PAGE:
That specifically was a big inspiration for all that bit.


1634 continued: Although the main body of the Allied battle-line was badly damaged by the assault on Skoupoi and the Twelve Days, the formidable artillery train is almost entirely intact and even bolstered by some captured Roman guns. That is very good news to Vauban, for Thessaloniki will not be an easy nut to crack.

Thessaloniki, with its pre-war population of 170,000, is the second-largest city in the Roman Empire and the fifth largest in Europe (after Constantinople, Paris, Milan, and London). Its fortifications date back to the 1550s and 60s, built to stand up to massive gunpowder assaults. The defenses are not quite on the scale of Constantinople, Aleppo, or Theodosiopolis, but they certainly dwarf Vidin or Nikopolis in size and Skoupoi in sophistication.

For city defense, Thessaloniki can draw on a civic militia second in size only to the capital’s; its allagion numbers 14000 strong, although many of them are newer and older recruits to replace the ones called up into regular army service. But in fighting behind walls, that makes less of a difference. There are tens of thousands of more able-bodied men that can be drafted, and some of them have at least some rudiments of training.

There are also regular troops in the city. There are two general types of kastrons (castles) throughout the Empire. There are provincial kastrons, which are overseen by the local kastrophylax and used by the militia forces and constabulary of the Kephalate. And then there are Imperial kastrons, which are maintained and used by the regular army, although confusingly their commanders are also called kastrophylaxes. These are manned by ‘kastron troops’, who are former line troops who’ve served their stint and then opted for garrison service. So while older than the typical line infantrymen, they have the same level of training and are often veterans. The port of Thessaloniki and its defenses are rated as an Imperial kastron, with a siege-start garrison of 1200.

Likardites, before his collapse, reinforced the garrison with 10000 troops, although many of these are recovering wounded soldiers or from the most battered tourmai. There are also four reserve tourmai in the city, all at full strength. Two have at least a few months’ worth of drill, not joining the main army because of lack of logistical support, while the other pair are new formations.

So on the first day of the siege, Thessaloniki can muster 15000 regular troops, 14000 militia, plus whatever can be drawn from the sailors and marines in the warships in the harbor (there are 10, including four battle-line ships). And that’s before touching the civilians. Furthermore, transports carrying a new tourma from Attica arrive just two days after Vauban starts digging his first parallel, and it is far from the only reinforcement to bolster the garrison.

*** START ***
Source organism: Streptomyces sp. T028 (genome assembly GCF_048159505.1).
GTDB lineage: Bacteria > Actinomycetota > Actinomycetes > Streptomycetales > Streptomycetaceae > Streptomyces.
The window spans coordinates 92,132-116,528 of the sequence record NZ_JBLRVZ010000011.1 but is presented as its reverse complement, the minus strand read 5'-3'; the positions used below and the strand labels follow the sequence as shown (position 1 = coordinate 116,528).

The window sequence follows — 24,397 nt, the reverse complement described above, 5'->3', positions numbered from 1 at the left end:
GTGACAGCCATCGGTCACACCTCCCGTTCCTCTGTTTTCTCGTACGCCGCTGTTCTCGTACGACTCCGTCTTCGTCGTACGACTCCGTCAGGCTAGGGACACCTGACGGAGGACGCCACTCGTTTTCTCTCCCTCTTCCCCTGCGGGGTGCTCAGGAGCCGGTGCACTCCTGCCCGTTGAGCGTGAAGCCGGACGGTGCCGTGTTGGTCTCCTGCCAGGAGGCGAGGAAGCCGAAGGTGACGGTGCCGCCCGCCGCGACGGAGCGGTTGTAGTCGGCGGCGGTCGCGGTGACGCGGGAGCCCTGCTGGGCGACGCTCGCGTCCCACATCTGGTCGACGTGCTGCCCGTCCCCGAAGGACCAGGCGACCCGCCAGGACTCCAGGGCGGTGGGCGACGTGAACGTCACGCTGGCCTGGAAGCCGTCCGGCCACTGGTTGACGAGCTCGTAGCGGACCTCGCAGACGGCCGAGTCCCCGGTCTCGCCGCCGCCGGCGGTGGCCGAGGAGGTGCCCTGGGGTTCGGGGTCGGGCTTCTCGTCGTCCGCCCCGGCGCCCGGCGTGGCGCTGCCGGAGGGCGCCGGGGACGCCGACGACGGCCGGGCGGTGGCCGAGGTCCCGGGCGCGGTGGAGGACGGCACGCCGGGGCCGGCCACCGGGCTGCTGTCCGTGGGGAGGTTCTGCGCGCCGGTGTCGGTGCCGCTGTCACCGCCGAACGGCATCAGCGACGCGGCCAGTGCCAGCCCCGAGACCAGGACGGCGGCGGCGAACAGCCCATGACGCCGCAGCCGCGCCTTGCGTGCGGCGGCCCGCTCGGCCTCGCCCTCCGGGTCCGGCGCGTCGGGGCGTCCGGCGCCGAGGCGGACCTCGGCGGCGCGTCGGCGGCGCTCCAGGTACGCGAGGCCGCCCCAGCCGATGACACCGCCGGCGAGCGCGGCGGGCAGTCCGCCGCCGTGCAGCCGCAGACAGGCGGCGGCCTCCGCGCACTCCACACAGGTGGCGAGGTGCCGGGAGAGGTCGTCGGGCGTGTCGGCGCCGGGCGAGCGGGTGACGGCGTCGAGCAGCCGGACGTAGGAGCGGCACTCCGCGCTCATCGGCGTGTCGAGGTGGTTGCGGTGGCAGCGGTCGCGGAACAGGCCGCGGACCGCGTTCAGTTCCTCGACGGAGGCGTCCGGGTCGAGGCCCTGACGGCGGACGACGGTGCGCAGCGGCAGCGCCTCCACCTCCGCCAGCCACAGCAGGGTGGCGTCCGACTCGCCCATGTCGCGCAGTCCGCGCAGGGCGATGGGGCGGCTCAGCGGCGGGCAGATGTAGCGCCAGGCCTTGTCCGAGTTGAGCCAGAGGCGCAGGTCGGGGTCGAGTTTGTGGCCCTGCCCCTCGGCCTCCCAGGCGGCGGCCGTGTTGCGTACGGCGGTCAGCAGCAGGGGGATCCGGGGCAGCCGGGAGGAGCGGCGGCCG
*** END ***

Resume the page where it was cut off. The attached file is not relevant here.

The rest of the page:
Vauban sets to work with energy and skill, pounding at the battlements, but he is hampered by well-directed counter-battery fire which wrecks several of his pieces at the start. Further entrenchment, moving pieces, and good camouflage help to limit the damage afterwards, but does not eliminate the attrition. Further hampering the siege, the Allies often have to reuse Roman cannonballs in a bid to conserve supplies.

That is thanks to the Twelve Days. If Blucher’s advance had been unopposed, he could’ve made the march from Skoupoi to Thessaloniki in half the time, meaning that the Romans would’ve had half the time to strip Lower Macedonia of valuables to keep them out of Latin hands. And Lower Macedonia is a valuable treasure trove for supporting armies.

One-sixth of Roman small arms and gunpowder is produced in Lower Macedonia, and one-quarter of artillery production. This is due to access to water power (much more prevalent after the Flowering), raw materials such as timber and ores from the north, and availability of manpower. Thessaloniki itself counts for a respectable portion, but there are a slew of small towns throughout the regions with workshops of their own. During the war, each musket workshop specialized solely in making one specific part, with the products carted down to Thessaloniki for assembly in large fitting plants. This was to maximize the use of rural labor (which is still 80% of the Empire). During the Twelve Days, much of the kit of these workshops was removed to safer locations and denied to Allied hands.

The city of Thessaloniki is divided into three main districts, deriving from classical or medieval origins. There is the lower city along the Thermaic Gulf, which is more residential and mercantile, and there is the upper city, which is primarily artisanal/industrial. The boundary line between the two is Aghiou Demetriou Street. Then there is the Acropolis, a semi-triangle-shaped protrusion jutting out from the top right of the upper city. The Acropolis’ purpose is primarily military and administrative. [1]